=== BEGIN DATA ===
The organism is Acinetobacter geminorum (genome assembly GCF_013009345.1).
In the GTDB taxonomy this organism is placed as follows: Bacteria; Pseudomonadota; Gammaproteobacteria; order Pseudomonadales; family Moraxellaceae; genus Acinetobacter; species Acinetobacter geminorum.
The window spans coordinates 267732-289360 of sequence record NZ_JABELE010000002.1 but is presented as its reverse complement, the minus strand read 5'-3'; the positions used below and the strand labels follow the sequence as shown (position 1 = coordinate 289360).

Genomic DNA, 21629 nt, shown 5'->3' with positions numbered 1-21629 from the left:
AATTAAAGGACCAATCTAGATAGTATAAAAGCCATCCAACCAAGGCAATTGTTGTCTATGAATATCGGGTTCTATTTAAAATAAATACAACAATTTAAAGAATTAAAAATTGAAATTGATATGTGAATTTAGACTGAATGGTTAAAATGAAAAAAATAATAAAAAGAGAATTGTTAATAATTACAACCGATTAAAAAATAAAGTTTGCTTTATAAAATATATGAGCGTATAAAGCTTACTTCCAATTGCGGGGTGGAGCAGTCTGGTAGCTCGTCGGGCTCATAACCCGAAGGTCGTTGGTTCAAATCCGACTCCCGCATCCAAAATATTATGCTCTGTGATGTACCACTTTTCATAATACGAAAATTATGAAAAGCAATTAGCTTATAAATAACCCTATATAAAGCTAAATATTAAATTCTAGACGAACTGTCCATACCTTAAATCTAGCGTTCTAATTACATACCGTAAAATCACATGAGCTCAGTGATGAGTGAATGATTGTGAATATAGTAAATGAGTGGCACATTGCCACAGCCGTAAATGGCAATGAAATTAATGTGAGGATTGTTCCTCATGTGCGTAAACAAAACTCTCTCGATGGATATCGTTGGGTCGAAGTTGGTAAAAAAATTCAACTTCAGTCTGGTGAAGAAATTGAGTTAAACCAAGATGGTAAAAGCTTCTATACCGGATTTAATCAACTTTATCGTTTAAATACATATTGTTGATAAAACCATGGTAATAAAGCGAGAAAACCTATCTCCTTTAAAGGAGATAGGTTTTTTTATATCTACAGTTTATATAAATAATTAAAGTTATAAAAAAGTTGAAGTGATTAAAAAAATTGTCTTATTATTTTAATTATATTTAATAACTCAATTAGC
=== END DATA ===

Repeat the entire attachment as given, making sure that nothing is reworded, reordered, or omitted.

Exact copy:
The organism is Acinetobacter geminorum (genome assembly GCF_013009345.1).
In the GTDB taxonomy this organism is placed as follows: Bacteria; Pseudomonadota; Gammaproteobacteria; order Pseudomonadales; family Moraxellaceae; genus Acinetobacter; species Acinetobacter geminorum.
The window spans coordinates 267732-289360 of sequence record NZ_JABELE010000002.1 but is presented as its reverse complement, the minus strand read 5'-3'; the positions used below and the strand labels follow the sequence as shown (position 1 = coordinate 289360).

Genomic DNA, 21629 nt, shown 5'->3' with positions numbered 1-21629 from the left:
AATTAAAGGACCAATCTAGATAGTATAAAAGCCATCCAACCAAGGCAATTGTTGTCTATGAATATCGGGTTCTATTTAAAATAAATACAACAATTTAAAGAATTAAAAATTGAAATTGATATGTGAATTTAGACTGAATGGTTAAAATGAAAAAAATAATAAAAAGAGAATTGTTAATAATTACAACCGATTAAAAAATAAAGTTTGCTTTATAAAATATATGAGCGTATAAAGCTTACTTCCAATTGCGGGGTGGAGCAGTCTGGTAGCTCGTCGGGCTCATAACCCGAAGGTCGTTGGTTCAAATCCGACTCCCGCATCCAAAATATTATGCTCTGTGATGTACCACTTTTCATAATACGAAAATTATGAAAAGCAATTAGCTTATAAATAACCCTATATAAAGCTAAATATTAAATTCTAGACGAACTGTCCATACCTTAAATCTAGCGTTCTAATTACATACCGTAAAATCACATGAGCTCAGTGATGAGTGAATGATTGTGAATATAGTAAATGAGTGGCACATTGCCACAGCCGTAAATGGCAATGAAATTAATGTGAGGATTGTTCCTCATGTGCGTAAACAAAACTCTCTCGATGGATATCGTTGGGTCGAAGTTGGTAAAAAAATTCAACTTCAGTCTGGTGAAGAAATTGAGTTAAACCAAGATGGTAAAAGCTTCTATACCGGATTTAATCAACTTTATCGTTTAAATACATATTGTTGATAAAACCATGGTAATAAAGCGAGAAAACCTATCTCCTTTAAAGGAGATAGGTTTTTTTATATCTACAGTTTATATAAATAATTAAAGTTATAAAAAAGTTGAAGTGATTAAAAAAATTGTCTTATTATTTTAATTATATTTAATAACTCAATTAGC